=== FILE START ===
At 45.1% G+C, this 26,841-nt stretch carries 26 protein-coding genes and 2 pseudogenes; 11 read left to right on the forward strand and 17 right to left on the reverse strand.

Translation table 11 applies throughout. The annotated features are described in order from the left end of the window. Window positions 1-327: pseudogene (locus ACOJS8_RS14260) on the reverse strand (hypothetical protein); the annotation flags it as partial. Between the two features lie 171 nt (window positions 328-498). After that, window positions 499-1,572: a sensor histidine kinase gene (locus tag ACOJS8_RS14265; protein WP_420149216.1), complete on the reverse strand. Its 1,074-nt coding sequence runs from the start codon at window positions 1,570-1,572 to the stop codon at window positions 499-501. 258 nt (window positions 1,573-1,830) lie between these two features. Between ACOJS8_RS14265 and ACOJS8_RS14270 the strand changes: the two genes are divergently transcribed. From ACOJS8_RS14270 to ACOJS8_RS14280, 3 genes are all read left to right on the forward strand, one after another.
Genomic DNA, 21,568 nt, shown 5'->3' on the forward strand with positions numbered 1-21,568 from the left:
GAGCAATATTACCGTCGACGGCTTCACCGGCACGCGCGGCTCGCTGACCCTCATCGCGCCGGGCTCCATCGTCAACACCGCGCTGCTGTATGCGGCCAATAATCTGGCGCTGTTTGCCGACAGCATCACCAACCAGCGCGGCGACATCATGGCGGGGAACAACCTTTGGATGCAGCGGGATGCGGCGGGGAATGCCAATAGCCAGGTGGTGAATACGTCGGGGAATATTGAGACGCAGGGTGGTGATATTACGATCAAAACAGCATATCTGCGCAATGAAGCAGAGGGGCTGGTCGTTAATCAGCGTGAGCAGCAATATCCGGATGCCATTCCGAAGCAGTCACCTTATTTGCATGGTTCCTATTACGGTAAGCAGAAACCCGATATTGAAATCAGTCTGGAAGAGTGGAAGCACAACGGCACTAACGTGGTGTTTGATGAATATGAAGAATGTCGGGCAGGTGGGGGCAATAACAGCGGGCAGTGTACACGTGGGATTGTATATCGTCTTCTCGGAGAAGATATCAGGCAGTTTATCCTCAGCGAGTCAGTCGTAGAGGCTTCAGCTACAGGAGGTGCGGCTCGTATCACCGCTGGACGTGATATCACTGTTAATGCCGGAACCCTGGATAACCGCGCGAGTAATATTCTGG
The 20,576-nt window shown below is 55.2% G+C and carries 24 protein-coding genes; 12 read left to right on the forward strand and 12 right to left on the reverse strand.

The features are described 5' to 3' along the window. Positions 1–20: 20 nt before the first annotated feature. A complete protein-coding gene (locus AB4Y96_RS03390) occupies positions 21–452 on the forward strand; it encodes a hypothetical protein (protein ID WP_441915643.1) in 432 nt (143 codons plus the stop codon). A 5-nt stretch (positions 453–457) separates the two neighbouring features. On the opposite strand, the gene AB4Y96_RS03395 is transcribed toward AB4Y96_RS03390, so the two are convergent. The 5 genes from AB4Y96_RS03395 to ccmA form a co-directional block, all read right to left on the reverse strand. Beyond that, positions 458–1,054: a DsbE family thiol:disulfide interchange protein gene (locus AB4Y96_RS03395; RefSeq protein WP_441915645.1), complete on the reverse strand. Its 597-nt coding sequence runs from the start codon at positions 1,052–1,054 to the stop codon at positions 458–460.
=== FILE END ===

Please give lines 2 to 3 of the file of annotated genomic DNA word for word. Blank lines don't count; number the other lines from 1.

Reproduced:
Translation table 11 applies throughout. The annotated features are described in order from the left end of the window. Window positions 1-327: pseudogene (locus ACOJS8_RS14260) on the reverse strand (hypothetical protein); the annotation flags it as partial. Between the two features lie 171 nt (window positions 328-498). After that, window positions 499-1,572: a sensor histidine kinase gene (locus tag ACOJS8_RS14265; protein WP_420149216.1), complete on the reverse strand. Its 1,074-nt coding sequence runs from the start codon at window positions 1,570-1,572 to the stop codon at window positions 499-501. 258 nt (window positions 1,573-1,830) lie between these two features. Between ACOJS8_RS14265 and ACOJS8_RS14270 the strand changes: the two genes are divergently transcribed. From ACOJS8_RS14270 to ACOJS8_RS14280, 3 genes are all read left to right on the forward strand, one after another.
Genomic DNA, 21,568 nt, shown 5'->3' on the forward strand with positions numbered 1-21,568 from the left: